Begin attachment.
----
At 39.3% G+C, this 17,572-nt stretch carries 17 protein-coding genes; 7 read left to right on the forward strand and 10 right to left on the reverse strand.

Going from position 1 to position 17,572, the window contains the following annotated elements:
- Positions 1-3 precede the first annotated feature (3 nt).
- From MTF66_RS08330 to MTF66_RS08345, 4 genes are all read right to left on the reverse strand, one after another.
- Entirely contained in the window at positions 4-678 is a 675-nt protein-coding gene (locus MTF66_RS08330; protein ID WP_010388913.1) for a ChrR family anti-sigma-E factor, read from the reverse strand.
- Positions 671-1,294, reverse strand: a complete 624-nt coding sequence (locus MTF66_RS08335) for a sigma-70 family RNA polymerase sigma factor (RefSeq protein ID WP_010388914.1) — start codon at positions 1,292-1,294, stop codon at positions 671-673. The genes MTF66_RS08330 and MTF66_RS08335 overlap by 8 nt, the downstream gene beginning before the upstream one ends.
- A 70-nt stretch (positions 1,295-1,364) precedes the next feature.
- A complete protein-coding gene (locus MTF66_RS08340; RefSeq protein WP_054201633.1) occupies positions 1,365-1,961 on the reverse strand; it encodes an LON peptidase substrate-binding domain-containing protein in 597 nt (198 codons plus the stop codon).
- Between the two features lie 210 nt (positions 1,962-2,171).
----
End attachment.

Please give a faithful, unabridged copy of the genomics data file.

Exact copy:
At 39.3% G+C, this 17,572-nt stretch carries 17 protein-coding genes; 7 read left to right on the forward strand and 10 right to left on the reverse strand.

Going from position 1 to position 17,572, the window contains the following annotated elements:
- Positions 1-3 precede the first annotated feature (3 nt).
- From MTF66_RS08330 to MTF66_RS08345, 4 genes are all read right to left on the reverse strand, one after another.
- Entirely contained in the window at positions 4-678 is a 675-nt protein-coding gene (locus MTF66_RS08330; protein ID WP_010388913.1) for a ChrR family anti-sigma-E factor, read from the reverse strand.
- Positions 671-1,294, reverse strand: a complete 624-nt coding sequence (locus MTF66_RS08335) for a sigma-70 family RNA polymerase sigma factor (RefSeq protein ID WP_010388914.1) — start codon at positions 1,292-1,294, stop codon at positions 671-673. The genes MTF66_RS08330 and MTF66_RS08335 overlap by 8 nt, the downstream gene beginning before the upstream one ends.
- A 70-nt stretch (positions 1,295-1,364) precedes the next feature.
- A complete protein-coding gene (locus MTF66_RS08340; RefSeq protein WP_054201633.1) occupies positions 1,365-1,961 on the reverse strand; it encodes an LON peptidase substrate-binding domain-containing protein in 597 nt (198 codons plus the stop codon).
- Between the two features lie 210 nt (positions 1,962-2,171).